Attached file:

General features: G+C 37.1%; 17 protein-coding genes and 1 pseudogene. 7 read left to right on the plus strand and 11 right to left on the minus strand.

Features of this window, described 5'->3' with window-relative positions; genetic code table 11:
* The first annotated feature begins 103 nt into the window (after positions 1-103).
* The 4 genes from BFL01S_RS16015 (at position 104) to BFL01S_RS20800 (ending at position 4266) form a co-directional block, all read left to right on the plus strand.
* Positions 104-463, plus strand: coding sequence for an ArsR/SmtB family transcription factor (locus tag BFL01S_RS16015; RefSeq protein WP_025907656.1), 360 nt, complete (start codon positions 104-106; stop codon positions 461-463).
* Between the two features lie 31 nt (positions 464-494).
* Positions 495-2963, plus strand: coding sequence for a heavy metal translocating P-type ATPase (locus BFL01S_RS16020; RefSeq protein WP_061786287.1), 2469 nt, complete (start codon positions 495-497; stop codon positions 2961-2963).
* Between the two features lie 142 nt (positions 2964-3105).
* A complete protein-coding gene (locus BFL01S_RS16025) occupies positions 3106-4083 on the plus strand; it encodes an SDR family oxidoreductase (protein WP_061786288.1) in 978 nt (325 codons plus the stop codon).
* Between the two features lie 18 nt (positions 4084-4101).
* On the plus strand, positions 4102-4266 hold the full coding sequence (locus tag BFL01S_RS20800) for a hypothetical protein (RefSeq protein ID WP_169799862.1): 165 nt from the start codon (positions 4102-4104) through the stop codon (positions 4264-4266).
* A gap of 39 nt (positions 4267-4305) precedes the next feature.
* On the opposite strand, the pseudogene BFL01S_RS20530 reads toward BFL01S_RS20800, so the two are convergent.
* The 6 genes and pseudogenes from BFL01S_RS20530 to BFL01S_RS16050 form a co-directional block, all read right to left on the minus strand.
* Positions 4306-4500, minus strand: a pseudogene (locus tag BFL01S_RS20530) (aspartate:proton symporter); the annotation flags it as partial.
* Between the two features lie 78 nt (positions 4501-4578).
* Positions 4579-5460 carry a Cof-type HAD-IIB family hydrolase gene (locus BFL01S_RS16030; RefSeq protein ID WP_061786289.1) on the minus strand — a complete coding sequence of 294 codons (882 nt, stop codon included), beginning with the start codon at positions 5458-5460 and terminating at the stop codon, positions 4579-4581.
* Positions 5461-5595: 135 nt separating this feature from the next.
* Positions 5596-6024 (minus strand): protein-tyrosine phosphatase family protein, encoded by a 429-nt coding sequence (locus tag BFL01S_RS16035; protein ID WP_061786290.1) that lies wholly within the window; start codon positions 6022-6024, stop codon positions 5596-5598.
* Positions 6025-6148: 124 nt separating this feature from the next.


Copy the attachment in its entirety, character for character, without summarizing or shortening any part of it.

General features: G+C 37.1%; 17 protein-coding genes and 1 pseudogene. 7 read left to right on the plus strand and 11 right to left on the minus strand.

Features of this window, described 5'->3' with window-relative positions; genetic code table 11:
* The first annotated feature begins 103 nt into the window (after positions 1-103).
* The 4 genes from BFL01S_RS16015 (at position 104) to BFL01S_RS20800 (ending at position 4266) form a co-directional block, all read left to right on the plus strand.
* Positions 104-463, plus strand: coding sequence for an ArsR/SmtB family transcription factor (locus tag BFL01S_RS16015; RefSeq protein WP_025907656.1), 360 nt, complete (start codon positions 104-106; stop codon positions 461-463).
* Between the two features lie 31 nt (positions 464-494).
* Positions 495-2963, plus strand: coding sequence for a heavy metal translocating P-type ATPase (locus BFL01S_RS16020; RefSeq protein WP_061786287.1), 2469 nt, complete (start codon positions 495-497; stop codon positions 2961-2963).
* Between the two features lie 142 nt (positions 2964-3105).
* A complete protein-coding gene (locus BFL01S_RS16025) occupies positions 3106-4083 on the plus strand; it encodes an SDR family oxidoreductase (protein WP_061786288.1) in 978 nt (325 codons plus the stop codon).
* Between the two features lie 18 nt (positions 4084-4101).
* On the plus strand, positions 4102-4266 hold the full coding sequence (locus tag BFL01S_RS20800) for a hypothetical protein (RefSeq protein ID WP_169799862.1): 165 nt from the start codon (positions 4102-4104) through the stop codon (positions 4264-4266).
* A gap of 39 nt (positions 4267-4305) precedes the next feature.
* On the opposite strand, the pseudogene BFL01S_RS20530 reads toward BFL01S_RS20800, so the two are convergent.
* The 6 genes and pseudogenes from BFL01S_RS20530 to BFL01S_RS16050 form a co-directional block, all read right to left on the minus strand.
* Positions 4306-4500, minus strand: a pseudogene (locus tag BFL01S_RS20530) (aspartate:proton symporter); the annotation flags it as partial.
* Between the two features lie 78 nt (positions 4501-4578).
* Positions 4579-5460 carry a Cof-type HAD-IIB family hydrolase gene (locus BFL01S_RS16030; RefSeq protein ID WP_061786289.1) on the minus strand — a complete coding sequence of 294 codons (882 nt, stop codon included), beginning with the start codon at positions 5458-5460 and terminating at the stop codon, positions 4579-4581.
* Positions 5461-5595: 135 nt separating this feature from the next.
* Positions 5596-6024 (minus strand): protein-tyrosine phosphatase family protein, encoded by a 429-nt coding sequence (locus tag BFL01S_RS16035; protein ID WP_061786290.1) that lies wholly within the window; start codon positions 6022-6024, stop codon positions 5596-5598.
* Positions 6025-6148: 124 nt separating this feature from the next.